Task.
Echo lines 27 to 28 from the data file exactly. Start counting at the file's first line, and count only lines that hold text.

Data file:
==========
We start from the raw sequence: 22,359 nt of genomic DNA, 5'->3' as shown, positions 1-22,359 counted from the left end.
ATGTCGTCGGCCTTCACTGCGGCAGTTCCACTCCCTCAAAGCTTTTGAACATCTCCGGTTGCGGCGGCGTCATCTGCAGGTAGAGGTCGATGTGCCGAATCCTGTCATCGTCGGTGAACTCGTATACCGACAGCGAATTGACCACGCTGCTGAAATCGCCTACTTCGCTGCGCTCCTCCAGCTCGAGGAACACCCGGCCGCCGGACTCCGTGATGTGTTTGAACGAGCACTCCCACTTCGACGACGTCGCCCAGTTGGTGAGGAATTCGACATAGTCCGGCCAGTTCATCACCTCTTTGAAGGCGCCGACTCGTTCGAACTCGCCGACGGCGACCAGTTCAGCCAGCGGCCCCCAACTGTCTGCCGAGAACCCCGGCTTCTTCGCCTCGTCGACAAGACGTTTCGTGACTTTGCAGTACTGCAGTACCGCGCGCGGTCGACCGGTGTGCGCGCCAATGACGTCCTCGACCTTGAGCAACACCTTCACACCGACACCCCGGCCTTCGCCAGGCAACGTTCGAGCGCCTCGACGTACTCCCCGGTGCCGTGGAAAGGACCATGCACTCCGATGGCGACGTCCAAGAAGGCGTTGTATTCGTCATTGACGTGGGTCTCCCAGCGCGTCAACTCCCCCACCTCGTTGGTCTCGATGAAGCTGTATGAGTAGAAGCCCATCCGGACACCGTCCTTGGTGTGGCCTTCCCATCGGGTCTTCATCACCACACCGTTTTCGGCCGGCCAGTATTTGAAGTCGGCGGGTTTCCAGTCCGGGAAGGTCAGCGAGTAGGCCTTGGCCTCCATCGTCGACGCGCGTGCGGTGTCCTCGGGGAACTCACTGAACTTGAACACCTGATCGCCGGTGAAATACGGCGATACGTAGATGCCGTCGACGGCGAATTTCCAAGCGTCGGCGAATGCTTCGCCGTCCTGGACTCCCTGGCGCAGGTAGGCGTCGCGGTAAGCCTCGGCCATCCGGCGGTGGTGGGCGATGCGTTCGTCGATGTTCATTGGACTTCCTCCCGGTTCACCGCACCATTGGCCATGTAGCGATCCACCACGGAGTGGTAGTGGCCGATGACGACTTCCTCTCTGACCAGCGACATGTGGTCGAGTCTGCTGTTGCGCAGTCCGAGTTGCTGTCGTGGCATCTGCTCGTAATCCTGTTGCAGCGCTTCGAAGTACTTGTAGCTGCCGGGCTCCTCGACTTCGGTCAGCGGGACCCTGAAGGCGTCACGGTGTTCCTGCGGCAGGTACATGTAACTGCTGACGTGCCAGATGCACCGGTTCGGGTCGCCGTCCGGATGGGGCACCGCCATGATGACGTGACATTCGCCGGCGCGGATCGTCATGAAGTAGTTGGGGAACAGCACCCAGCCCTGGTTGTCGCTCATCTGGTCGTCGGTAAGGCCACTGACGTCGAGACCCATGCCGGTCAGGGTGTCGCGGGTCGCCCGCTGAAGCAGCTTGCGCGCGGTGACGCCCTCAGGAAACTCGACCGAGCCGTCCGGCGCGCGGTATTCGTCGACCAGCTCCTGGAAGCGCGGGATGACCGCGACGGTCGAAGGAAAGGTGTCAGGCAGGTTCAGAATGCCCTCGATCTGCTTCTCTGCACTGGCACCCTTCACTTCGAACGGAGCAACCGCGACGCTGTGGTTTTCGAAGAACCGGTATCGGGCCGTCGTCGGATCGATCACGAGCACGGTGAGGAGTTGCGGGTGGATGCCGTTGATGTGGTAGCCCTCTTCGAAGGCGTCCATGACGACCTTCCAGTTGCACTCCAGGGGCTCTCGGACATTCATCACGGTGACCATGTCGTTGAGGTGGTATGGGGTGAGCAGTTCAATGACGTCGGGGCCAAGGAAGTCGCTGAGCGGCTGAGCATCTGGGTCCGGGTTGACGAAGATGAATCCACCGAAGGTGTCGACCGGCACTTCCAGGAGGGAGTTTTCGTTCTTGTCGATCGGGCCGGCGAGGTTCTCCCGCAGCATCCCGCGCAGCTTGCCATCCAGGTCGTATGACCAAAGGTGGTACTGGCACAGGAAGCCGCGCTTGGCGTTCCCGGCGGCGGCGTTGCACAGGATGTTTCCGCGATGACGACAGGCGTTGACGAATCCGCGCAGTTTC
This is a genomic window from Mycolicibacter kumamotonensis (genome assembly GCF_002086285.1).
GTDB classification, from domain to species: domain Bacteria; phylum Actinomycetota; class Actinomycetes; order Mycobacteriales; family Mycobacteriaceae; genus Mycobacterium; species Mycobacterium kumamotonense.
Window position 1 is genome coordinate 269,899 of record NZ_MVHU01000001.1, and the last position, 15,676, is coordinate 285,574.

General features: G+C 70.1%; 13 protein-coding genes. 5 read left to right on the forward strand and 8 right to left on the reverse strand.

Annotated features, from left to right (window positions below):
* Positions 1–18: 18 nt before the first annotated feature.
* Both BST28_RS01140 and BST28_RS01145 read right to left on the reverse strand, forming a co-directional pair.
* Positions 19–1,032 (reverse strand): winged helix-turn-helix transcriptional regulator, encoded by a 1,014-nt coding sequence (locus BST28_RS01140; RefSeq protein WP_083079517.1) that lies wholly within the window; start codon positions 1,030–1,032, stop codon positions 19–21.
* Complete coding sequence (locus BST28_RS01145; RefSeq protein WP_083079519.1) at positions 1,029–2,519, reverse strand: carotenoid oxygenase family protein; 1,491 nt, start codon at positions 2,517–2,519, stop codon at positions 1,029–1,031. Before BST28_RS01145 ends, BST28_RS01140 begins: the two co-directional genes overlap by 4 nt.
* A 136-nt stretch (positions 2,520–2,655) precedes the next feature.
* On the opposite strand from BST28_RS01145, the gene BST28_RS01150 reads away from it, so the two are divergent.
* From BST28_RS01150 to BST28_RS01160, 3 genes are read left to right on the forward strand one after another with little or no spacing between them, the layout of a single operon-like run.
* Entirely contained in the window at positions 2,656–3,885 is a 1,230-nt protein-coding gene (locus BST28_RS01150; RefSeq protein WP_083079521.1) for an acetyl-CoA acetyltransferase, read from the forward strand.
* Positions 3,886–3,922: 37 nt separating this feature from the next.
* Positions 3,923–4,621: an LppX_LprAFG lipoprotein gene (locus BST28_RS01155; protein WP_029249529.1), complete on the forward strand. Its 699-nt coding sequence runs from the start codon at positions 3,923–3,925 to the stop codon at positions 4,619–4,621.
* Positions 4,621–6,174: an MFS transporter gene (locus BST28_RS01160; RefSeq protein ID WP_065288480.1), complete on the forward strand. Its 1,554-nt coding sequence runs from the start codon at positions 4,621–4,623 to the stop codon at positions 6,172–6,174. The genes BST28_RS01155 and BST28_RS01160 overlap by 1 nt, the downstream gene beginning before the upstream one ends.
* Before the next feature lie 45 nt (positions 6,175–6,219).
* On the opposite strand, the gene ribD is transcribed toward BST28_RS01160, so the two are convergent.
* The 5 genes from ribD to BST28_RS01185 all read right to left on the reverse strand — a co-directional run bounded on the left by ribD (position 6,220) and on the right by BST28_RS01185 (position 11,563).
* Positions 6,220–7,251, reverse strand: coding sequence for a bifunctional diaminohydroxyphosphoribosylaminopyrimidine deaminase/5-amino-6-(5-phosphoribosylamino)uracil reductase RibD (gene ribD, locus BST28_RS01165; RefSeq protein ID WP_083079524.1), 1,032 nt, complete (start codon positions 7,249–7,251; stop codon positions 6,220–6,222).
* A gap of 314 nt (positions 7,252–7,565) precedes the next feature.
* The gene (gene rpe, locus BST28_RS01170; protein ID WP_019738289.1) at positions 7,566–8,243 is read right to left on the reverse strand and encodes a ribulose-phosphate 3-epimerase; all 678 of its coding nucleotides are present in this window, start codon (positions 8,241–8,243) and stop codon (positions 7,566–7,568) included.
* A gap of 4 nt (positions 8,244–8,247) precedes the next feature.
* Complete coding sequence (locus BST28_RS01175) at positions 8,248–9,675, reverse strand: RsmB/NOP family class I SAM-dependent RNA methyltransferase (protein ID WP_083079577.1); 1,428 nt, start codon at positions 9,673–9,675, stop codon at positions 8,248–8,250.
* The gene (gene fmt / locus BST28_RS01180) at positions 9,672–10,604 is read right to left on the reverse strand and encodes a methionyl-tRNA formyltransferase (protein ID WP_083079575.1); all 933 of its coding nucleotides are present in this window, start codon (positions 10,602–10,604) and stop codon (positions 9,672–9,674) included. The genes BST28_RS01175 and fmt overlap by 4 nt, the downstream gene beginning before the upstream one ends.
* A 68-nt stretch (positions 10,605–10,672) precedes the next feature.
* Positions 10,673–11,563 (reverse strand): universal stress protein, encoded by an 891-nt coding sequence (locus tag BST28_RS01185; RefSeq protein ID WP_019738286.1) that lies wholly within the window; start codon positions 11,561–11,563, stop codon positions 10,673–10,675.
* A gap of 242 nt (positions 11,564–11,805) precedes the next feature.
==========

* The gene (gene fmt / locus BST28_RS01180) at positions 9,672–10,604 is read right to left on the reverse strand and encodes a methionyl-tRNA formyltransferase (protein ID WP_083079575.1); all 933 of its coding nucleotides are present in this window, start codon (positions 10,602–10,604) and stop codon (positions 9,672–9,674) included. The genes BST28_RS01175 and fmt overlap by 4 nt, the downstream gene beginning before the upstream one ends.
* A 68-nt stretch (positions 10,605–10,672) precedes the next feature.